[1999] 3 SCR 759

In [1999] 3 SCR 759 the Supreme Court of Canada held that manipulating an individual for sexual favours can constitute criminal extortion.

The Court stated, “[f]reedom of choice in sexual matters is at least as highly valued as freedom of choice in matters concerning property.  Accordingly, there is no reason to think that extortion of sexual favours is not also a criminal offence.”[1] Although the case involved the distribution of intimate images, the Supreme Court did not address whether sex carried out under threat of intimate image disclosure can be considered consensual.

Mr. D pretended to be a photographer and offered to help women and girls develop modelling portfolios. He took nude and semi-nude photos of victims aged 15-20, and later threatened to release the photos if the victims did not have sex with him. In one instance, the defendant told a 19-year-old woman that he would distribute her nude photos unless she paid him money. When she could not pay, he offered to give the photos back in exchange for sexual favours. He threatened to publish the photos in a pornographic magazine and send them to the young woman’s father if she did not comply with his demands. One of the women had sex with Mr. D over a period of months in exchange for strips of the negatives of the photographs he had taken of her.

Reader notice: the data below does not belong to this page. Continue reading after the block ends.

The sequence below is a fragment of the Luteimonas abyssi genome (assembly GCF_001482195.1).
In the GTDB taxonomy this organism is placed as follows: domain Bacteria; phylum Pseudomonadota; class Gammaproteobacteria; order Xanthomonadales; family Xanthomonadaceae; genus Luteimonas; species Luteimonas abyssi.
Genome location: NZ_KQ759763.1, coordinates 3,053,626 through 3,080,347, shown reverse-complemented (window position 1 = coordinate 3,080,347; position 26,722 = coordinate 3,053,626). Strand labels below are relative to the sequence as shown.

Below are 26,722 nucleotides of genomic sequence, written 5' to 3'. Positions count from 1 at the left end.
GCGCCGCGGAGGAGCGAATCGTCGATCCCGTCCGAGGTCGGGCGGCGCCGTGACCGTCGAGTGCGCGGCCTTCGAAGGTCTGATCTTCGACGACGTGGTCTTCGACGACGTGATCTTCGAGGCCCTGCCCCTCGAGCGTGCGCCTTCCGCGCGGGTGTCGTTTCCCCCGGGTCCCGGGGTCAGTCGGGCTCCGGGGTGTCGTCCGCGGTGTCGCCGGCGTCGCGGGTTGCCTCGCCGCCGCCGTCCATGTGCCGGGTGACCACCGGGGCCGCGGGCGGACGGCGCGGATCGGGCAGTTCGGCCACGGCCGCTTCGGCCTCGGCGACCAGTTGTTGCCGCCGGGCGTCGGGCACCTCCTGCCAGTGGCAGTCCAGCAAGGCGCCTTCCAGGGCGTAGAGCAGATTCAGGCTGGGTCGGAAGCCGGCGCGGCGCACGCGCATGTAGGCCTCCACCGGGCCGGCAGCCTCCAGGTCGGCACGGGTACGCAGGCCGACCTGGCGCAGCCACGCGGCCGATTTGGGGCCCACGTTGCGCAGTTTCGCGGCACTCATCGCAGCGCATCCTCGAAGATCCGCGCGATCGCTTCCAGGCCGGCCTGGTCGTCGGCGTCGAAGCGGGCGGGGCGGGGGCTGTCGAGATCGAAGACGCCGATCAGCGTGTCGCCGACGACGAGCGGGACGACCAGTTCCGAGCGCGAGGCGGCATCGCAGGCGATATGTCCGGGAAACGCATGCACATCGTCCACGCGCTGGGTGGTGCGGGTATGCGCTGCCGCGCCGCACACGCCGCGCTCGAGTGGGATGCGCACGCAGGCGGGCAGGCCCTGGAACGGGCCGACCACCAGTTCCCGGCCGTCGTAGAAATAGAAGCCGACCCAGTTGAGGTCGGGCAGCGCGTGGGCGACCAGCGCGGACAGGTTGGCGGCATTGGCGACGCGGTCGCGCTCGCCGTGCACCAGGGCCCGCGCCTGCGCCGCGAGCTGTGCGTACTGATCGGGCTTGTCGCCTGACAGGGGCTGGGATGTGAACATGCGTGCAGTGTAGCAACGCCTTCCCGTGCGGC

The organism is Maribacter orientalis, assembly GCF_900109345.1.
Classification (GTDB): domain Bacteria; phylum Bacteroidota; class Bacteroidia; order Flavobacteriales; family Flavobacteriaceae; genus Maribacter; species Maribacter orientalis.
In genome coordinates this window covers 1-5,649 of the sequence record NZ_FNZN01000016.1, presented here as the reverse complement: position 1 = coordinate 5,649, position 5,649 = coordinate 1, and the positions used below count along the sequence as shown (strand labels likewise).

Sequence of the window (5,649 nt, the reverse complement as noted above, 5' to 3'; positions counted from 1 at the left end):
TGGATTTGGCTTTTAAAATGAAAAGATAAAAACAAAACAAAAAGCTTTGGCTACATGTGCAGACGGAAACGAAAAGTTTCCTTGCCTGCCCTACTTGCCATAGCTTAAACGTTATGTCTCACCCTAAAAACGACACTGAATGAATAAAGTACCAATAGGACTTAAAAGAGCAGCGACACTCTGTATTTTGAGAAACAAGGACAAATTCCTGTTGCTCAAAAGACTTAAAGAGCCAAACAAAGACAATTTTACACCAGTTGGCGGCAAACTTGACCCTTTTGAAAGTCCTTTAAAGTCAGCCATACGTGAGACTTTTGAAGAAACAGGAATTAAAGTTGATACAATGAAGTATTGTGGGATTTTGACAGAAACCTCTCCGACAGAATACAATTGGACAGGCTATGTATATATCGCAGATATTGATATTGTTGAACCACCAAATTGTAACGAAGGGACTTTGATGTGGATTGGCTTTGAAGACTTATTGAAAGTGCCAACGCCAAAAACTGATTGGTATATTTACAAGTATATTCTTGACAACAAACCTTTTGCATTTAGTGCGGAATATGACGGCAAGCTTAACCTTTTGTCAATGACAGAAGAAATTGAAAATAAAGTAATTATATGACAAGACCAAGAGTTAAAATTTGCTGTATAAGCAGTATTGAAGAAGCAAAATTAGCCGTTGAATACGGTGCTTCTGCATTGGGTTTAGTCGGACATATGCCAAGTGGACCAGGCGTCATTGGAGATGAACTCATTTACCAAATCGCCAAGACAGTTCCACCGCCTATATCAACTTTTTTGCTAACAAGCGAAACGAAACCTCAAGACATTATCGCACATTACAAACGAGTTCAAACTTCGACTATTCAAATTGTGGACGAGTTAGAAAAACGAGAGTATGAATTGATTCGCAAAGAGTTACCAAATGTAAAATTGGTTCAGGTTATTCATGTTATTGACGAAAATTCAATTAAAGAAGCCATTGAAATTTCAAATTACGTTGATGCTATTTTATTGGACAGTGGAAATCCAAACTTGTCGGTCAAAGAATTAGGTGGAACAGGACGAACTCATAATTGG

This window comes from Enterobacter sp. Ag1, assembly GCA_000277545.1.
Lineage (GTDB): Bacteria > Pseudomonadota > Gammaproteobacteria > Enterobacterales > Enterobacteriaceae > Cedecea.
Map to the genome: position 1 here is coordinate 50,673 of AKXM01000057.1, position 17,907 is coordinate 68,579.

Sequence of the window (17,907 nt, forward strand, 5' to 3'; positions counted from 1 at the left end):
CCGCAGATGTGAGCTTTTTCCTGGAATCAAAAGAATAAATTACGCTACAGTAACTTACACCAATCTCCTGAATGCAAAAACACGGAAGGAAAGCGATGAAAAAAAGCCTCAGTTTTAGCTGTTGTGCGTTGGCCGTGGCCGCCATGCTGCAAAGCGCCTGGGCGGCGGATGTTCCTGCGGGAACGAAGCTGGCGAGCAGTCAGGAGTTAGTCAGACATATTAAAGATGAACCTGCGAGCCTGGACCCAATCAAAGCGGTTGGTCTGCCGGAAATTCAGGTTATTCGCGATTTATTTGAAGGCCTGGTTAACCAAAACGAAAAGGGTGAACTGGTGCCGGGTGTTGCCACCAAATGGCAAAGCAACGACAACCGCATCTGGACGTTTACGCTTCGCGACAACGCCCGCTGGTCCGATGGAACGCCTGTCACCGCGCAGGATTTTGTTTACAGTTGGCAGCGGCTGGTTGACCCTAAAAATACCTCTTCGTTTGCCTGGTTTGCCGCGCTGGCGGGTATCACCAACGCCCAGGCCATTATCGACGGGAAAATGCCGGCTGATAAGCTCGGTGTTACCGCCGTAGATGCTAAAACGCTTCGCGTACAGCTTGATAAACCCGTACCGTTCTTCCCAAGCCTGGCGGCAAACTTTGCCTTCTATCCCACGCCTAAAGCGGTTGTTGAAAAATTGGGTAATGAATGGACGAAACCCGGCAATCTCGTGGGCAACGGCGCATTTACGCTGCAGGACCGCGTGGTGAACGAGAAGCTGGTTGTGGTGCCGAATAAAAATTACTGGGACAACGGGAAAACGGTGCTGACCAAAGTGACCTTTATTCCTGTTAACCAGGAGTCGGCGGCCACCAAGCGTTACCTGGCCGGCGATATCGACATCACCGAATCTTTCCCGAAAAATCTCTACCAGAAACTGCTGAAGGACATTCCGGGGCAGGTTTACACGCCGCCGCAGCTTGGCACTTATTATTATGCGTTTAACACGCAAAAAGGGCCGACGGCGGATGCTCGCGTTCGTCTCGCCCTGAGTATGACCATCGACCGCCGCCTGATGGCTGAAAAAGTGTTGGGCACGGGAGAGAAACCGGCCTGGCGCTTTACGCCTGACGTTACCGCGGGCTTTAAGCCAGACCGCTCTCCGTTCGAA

The defendant’s convictions on two counts of extortion and five counts of sexual assault were ultimately upheld, and the appeal was dismissed.

[1] [1999] 3 SCR 759, at para 46.

Criminal Offence(s): Extortion, Sexual Assault